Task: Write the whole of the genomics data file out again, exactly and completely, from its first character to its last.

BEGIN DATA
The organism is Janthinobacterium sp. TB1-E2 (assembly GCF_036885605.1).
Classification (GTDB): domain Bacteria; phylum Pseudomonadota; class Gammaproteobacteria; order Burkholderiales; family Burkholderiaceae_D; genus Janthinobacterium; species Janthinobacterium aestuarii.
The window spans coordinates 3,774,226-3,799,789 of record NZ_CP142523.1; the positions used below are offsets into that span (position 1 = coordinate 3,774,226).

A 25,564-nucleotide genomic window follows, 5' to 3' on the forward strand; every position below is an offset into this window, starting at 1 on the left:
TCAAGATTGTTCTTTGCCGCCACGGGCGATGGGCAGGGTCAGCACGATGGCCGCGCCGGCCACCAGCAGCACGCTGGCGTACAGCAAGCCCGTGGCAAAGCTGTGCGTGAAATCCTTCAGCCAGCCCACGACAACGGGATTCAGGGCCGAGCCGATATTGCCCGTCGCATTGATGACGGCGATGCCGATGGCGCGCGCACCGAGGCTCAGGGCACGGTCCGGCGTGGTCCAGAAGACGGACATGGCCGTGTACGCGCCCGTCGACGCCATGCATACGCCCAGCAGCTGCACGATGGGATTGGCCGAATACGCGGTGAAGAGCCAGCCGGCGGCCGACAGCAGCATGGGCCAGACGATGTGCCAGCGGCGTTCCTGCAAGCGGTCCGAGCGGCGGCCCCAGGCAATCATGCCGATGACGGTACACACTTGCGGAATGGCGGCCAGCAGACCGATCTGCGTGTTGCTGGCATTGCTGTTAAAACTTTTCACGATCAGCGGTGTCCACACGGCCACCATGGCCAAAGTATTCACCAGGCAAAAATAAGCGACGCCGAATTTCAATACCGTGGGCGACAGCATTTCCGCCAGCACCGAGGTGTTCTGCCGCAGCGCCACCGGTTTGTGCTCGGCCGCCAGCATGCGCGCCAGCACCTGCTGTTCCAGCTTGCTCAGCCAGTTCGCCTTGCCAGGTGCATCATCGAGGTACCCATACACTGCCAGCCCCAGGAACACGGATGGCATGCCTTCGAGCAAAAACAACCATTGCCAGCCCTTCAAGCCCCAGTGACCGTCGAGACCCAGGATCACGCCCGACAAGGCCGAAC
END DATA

The organism is Janthinobacterium sp. TB1-E2 (assembly GCF_036885605.1).
Classification (GTDB): domain Bacteria; phylum Pseudomonadota; class Gammaproteobacteria; order Burkholderiales; family Burkholderiaceae_D; genus Janthinobacterium; species Janthinobacterium aestuarii.
The window spans coordinates 3,774,226-3,799,789 of record NZ_CP142523.1; the positions used below are offsets into that span (position 1 = coordinate 3,774,226).

A 25,564-nucleotide genomic window follows, 5' to 3' on the forward strand; every position below is an offset into this window, starting at 1 on the left:
TCAAGATTGTTCTTTGCCGCCACGGGCGATGGGCAGGGTCAGCACGATGGCCGCGCCGGCCACCAGCAGCACGCTGGCGTACAGCAAGCCCGTGGCAAAGCTGTGCGTGAAATCCTTCAGCCAGCCCACGACAACGGGATTCAGGGCCGAGCCGATATTGCCCGTCGCATTGATGACGGCGATGCCGATGGCGCGCGCACCGAGGCTCAGGGCACGGTCCGGCGTGGTCCAGAAGACGGACATGGCCGTGTACGCGCCCGTCGACGCCATGCATACGCCCAGCAGCTGCACGATGGGATTGGCCGAATACGCGGTGAAGAGCCAGCCGGCGGCCGACAGCAGCATGGGCCAGACGATGTGCCAGCGGCGTTCCTGCAAGCGGTCCGAGCGGCGGCCCCAGGCAATCATGCCGATGACGGTACACACTTGCGGAATGGCGGCCAGCAGACCGATCTGCGTGTTGCTGGCATTGCTGTTAAAACTTTTCACGATCAGCGGTGTCCACACGGCCACCATGGCCAAAGTATTCACCAGGCAAAAATAAGCGACGCCGAATTTCAATACCGTGGGCGACAGCATTTCCGCCAGCACCGAGGTGTTCTGCCGCAGCGCCACCGGTTTGTGCTCGGCCGCCAGCATGCGCGCCAGCACCTGCTGTTCCAGCTTGCTCAGCCAGTTCGCCTTGCCAGGTGCATCATCGAGGTACCCATACACTGCCAGCCCCAGGAACACGGATGGCATGCCTTCGAGCAAAAACAACCATTGCCAGCCCTTCAAGCCCCAGTGACCGTCGAGACCCAGGATCACGCCCGACAAGGCCGAAC